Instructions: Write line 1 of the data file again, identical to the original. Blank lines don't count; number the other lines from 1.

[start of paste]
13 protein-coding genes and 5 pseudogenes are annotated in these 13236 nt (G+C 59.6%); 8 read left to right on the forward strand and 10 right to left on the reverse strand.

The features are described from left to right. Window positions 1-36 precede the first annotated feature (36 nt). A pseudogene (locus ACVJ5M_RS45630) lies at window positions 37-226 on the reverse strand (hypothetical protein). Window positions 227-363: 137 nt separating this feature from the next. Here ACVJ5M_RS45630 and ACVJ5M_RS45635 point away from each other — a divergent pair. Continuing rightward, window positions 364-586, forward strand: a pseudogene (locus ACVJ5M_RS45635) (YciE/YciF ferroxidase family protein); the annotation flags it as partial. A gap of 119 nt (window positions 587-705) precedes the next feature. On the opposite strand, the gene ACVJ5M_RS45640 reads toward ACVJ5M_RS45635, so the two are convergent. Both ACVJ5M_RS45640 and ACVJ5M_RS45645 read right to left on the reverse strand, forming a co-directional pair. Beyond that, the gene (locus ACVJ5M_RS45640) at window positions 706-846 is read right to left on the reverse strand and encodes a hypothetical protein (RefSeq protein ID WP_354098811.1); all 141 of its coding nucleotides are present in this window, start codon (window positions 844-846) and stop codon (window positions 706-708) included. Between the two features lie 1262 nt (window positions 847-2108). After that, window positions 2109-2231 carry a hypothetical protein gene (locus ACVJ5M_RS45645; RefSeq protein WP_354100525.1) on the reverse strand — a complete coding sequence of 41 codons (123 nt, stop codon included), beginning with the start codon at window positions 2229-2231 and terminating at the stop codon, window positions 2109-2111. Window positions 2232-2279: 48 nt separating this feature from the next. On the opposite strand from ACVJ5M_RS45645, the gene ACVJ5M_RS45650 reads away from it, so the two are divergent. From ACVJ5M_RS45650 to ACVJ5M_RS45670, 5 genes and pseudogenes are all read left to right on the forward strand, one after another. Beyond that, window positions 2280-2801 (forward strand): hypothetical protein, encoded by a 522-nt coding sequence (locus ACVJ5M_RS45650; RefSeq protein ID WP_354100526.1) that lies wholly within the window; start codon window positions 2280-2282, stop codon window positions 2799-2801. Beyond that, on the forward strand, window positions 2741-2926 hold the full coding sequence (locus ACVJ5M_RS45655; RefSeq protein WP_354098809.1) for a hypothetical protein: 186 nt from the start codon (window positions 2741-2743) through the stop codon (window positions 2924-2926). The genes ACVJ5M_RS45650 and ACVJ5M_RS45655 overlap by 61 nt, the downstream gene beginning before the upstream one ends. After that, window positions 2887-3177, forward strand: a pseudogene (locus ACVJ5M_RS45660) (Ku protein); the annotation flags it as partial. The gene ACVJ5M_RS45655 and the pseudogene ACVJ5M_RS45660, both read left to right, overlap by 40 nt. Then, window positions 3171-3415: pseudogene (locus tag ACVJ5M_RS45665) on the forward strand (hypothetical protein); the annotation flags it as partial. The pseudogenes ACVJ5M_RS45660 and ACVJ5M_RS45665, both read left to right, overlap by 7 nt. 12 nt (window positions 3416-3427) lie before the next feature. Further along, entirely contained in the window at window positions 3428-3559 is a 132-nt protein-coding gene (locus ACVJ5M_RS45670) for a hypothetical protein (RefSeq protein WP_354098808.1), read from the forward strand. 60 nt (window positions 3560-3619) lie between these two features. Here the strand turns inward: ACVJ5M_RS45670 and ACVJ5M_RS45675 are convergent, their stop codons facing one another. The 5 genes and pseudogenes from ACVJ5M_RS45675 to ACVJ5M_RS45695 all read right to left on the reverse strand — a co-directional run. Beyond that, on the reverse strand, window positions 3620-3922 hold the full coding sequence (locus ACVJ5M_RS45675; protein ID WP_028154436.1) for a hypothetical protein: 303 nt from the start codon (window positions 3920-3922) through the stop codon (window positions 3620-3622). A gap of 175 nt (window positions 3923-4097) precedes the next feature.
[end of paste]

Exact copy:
13 protein-coding genes and 5 pseudogenes are annotated in these 13236 nt (G+C 59.6%); 8 read left to right on the forward strand and 10 right to left on the reverse strand.